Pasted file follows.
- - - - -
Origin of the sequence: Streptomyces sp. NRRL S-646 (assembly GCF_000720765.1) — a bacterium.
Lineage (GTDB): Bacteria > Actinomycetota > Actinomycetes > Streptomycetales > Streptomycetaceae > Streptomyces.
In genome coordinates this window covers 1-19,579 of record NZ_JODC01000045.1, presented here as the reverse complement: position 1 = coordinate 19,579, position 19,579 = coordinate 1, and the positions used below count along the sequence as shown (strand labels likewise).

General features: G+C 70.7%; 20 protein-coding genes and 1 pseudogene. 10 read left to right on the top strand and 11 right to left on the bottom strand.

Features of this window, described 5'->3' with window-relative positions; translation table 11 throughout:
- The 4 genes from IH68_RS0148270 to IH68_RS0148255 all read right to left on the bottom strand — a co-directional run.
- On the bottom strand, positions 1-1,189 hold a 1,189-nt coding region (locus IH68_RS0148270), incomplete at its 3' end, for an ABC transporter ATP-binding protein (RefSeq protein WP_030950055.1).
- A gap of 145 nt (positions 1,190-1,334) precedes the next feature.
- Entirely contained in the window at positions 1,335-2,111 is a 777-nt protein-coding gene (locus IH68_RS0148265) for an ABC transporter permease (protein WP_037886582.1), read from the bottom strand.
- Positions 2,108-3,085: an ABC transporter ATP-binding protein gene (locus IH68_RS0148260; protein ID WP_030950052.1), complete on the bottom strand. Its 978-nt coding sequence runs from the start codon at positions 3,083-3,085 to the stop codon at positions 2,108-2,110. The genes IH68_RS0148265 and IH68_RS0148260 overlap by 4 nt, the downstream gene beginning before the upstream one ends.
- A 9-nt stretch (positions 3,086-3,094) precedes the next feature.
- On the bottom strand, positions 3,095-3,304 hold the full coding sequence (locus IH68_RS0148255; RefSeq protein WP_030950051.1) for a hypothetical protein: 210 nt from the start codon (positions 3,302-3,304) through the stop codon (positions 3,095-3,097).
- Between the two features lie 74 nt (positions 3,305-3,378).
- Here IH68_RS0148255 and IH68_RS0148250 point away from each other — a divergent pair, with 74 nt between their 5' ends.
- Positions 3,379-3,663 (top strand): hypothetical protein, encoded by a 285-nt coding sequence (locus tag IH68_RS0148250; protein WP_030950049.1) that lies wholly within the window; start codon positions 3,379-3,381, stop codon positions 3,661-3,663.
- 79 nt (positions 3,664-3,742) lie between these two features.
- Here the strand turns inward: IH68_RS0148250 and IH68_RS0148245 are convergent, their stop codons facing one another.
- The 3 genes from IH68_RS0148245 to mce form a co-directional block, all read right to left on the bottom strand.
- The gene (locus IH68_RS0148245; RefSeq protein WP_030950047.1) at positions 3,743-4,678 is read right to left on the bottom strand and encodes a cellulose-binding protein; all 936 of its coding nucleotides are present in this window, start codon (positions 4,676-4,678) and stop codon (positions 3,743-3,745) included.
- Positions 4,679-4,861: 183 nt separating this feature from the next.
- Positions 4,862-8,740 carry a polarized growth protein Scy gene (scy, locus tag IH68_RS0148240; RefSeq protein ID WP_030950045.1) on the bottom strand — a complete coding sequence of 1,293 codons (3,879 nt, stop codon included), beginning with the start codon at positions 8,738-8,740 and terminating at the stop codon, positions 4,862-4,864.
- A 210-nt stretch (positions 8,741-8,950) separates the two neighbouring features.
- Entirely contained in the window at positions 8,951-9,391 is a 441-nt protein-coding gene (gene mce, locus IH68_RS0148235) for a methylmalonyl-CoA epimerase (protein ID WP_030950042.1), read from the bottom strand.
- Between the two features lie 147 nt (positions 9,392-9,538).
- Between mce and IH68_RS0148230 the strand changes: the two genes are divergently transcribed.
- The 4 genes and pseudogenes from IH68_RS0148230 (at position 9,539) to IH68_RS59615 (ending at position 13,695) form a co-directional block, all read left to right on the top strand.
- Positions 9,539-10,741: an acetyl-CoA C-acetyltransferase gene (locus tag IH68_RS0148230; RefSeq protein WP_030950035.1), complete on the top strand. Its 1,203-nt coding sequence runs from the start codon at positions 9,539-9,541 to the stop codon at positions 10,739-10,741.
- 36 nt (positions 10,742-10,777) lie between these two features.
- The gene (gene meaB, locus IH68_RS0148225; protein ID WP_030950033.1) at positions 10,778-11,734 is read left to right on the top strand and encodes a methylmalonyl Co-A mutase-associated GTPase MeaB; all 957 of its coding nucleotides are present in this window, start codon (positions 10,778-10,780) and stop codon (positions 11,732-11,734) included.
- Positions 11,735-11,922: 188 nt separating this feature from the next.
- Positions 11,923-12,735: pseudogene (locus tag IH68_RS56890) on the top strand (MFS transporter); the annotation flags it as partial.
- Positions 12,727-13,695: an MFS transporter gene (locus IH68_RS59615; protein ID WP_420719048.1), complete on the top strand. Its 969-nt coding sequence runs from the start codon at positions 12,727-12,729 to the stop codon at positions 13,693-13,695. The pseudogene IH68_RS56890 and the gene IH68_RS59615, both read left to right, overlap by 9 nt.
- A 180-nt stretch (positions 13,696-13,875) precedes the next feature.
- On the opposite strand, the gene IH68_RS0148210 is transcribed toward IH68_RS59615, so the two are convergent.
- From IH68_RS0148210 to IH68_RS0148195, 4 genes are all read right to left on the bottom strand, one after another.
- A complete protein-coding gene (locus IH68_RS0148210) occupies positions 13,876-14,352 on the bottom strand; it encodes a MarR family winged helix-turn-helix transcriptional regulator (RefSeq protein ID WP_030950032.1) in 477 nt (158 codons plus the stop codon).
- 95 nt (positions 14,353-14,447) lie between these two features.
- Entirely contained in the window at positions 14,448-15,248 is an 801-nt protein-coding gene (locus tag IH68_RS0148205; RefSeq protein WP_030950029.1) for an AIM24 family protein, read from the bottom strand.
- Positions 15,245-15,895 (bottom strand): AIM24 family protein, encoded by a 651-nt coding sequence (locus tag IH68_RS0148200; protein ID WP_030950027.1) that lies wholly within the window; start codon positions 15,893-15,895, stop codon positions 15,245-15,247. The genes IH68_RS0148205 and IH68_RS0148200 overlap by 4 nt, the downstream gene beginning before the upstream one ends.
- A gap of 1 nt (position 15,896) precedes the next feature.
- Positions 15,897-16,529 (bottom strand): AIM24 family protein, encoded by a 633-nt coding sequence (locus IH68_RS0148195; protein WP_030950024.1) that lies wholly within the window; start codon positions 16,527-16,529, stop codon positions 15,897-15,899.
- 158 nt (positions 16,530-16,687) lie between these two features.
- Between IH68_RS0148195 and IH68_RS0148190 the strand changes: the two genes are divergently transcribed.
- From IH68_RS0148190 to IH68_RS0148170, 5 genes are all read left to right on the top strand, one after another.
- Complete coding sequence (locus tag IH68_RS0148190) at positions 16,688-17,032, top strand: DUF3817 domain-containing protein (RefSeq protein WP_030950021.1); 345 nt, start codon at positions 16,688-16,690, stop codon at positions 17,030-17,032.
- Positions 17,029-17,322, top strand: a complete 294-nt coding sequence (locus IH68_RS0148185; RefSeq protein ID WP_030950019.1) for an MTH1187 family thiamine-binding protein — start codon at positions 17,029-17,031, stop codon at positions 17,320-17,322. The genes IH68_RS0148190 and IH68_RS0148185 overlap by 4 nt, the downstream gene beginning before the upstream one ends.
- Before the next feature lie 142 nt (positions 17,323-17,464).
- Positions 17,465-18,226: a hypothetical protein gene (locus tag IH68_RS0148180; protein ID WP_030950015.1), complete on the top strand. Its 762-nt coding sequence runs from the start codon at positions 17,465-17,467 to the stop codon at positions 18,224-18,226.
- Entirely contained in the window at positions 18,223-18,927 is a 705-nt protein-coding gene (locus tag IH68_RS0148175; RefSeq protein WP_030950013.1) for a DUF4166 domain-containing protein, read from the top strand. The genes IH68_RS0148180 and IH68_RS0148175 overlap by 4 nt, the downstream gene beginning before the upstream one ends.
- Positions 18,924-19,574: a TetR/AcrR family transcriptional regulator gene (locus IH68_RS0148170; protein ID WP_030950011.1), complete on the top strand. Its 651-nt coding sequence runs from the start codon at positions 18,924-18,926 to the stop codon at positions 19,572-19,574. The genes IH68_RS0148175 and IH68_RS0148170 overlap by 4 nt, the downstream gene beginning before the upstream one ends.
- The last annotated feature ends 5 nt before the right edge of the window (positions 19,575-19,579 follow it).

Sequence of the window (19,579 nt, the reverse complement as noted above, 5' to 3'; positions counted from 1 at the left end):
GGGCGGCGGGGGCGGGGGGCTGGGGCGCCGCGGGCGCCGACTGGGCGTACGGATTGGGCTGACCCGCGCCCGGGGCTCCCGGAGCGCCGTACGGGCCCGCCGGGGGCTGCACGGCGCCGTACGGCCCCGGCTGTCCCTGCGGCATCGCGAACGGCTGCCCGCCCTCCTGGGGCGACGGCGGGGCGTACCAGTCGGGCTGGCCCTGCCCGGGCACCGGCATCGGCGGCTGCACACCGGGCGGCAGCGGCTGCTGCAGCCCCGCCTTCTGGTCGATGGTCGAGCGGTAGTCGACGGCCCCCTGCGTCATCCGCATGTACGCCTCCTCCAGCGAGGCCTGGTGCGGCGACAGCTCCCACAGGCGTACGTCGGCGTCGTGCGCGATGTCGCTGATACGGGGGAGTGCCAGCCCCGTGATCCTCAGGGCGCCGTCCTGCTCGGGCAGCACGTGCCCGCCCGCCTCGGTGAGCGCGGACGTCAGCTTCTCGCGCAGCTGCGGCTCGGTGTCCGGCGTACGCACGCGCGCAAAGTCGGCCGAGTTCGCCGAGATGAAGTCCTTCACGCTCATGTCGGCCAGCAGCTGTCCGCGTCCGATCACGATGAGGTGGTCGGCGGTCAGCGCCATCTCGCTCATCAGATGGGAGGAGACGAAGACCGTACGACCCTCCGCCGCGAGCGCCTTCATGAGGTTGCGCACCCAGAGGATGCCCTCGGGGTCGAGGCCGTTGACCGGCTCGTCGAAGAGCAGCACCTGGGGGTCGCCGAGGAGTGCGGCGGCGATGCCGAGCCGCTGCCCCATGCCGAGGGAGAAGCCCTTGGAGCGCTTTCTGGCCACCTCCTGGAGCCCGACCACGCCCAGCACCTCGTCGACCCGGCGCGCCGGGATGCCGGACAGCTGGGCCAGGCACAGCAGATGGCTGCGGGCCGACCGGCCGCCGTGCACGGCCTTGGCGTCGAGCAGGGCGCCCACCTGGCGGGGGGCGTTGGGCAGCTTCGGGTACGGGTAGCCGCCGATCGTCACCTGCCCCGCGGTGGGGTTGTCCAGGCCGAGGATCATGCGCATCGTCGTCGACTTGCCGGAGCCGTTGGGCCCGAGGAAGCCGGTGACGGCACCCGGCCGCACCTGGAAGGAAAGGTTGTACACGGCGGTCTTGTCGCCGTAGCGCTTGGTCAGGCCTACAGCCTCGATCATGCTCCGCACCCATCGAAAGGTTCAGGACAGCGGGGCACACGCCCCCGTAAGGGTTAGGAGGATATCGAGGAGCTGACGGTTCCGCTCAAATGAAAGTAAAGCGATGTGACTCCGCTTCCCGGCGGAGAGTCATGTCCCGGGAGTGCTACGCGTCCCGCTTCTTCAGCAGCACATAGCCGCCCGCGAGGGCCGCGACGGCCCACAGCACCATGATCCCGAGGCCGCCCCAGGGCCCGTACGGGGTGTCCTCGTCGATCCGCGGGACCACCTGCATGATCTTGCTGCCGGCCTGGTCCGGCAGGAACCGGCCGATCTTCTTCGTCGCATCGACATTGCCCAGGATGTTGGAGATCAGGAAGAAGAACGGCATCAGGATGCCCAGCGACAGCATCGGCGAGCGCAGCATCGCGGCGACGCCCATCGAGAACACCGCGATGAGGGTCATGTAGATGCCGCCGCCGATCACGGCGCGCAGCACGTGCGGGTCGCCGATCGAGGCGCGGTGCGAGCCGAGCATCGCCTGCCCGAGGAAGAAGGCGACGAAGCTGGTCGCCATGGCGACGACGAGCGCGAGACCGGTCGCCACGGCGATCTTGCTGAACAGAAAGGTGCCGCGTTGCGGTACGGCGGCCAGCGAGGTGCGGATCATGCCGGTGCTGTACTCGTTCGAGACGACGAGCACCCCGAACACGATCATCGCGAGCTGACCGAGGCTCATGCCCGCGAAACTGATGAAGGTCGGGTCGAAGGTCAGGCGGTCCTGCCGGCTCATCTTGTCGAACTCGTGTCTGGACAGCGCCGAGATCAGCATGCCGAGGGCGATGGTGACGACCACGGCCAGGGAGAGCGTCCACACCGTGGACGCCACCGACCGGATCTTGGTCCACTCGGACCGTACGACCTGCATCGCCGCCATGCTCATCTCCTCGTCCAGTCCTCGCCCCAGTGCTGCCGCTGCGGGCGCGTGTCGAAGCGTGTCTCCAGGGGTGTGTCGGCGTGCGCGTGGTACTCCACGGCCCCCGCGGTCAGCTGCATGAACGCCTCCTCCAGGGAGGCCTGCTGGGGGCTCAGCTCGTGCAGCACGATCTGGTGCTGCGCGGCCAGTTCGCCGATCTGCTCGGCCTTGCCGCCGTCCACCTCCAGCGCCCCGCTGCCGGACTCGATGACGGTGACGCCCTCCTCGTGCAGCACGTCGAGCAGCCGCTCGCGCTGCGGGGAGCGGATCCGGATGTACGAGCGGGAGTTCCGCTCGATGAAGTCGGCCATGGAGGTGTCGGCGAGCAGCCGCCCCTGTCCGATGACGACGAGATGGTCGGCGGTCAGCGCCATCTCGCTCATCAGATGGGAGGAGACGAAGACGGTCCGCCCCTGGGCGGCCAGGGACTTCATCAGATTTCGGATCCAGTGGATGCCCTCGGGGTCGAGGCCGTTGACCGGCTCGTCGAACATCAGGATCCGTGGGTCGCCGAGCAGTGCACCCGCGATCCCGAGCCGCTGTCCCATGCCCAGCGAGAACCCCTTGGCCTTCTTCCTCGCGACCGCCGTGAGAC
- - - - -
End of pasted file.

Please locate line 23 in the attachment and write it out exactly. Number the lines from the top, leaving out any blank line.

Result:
- Entirely contained in the window at positions 8,951-9,391 is a 441-nt protein-coding gene (gene mce, locus IH68_RS0148235) for a methylmalonyl-CoA epimerase (protein ID WP_030950042.1), read from the bottom strand.